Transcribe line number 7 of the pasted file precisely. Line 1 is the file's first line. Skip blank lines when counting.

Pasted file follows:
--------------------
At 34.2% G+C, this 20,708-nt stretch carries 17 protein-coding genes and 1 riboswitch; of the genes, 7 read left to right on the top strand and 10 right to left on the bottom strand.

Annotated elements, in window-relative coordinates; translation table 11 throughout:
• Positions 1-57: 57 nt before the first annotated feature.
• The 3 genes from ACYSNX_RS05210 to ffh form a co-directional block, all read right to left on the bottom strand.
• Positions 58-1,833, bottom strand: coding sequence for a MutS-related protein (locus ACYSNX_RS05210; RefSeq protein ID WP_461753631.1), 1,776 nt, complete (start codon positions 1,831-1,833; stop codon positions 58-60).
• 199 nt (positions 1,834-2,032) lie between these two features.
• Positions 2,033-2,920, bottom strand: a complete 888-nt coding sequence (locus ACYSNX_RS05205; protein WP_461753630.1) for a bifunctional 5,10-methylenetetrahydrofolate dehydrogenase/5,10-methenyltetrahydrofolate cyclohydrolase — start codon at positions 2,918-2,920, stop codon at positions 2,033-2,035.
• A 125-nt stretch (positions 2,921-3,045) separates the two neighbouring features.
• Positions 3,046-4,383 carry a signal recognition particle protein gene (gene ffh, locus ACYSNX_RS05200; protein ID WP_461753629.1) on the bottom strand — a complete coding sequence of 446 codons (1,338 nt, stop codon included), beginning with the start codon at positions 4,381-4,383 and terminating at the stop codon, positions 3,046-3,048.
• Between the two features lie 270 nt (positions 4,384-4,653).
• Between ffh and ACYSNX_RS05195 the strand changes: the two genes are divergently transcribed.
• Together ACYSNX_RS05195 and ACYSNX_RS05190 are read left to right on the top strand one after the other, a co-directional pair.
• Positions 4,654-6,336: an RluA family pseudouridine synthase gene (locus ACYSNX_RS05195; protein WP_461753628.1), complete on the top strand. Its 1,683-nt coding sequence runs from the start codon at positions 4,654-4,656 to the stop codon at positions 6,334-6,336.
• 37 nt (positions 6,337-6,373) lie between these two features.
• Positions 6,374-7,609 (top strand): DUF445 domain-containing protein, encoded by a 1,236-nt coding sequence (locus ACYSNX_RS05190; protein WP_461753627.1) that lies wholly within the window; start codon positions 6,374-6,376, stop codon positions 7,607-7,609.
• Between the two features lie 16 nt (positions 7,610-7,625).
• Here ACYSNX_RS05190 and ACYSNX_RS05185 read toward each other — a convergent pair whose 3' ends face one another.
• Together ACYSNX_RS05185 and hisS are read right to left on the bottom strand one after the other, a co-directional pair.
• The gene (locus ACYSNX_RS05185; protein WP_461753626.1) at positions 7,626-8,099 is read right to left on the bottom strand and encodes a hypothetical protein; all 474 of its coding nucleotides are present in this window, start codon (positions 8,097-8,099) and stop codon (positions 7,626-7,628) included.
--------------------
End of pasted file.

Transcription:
• Positions 2,033-2,920, bottom strand: a complete 888-nt coding sequence (locus ACYSNX_RS05205; protein WP_461753630.1) for a bifunctional 5,10-methylenetetrahydrofolate dehydrogenase/5,10-methenyltetrahydrofolate cyclohydrolase — start codon at positions 2,918-2,920, stop codon at positions 2,033-2,035.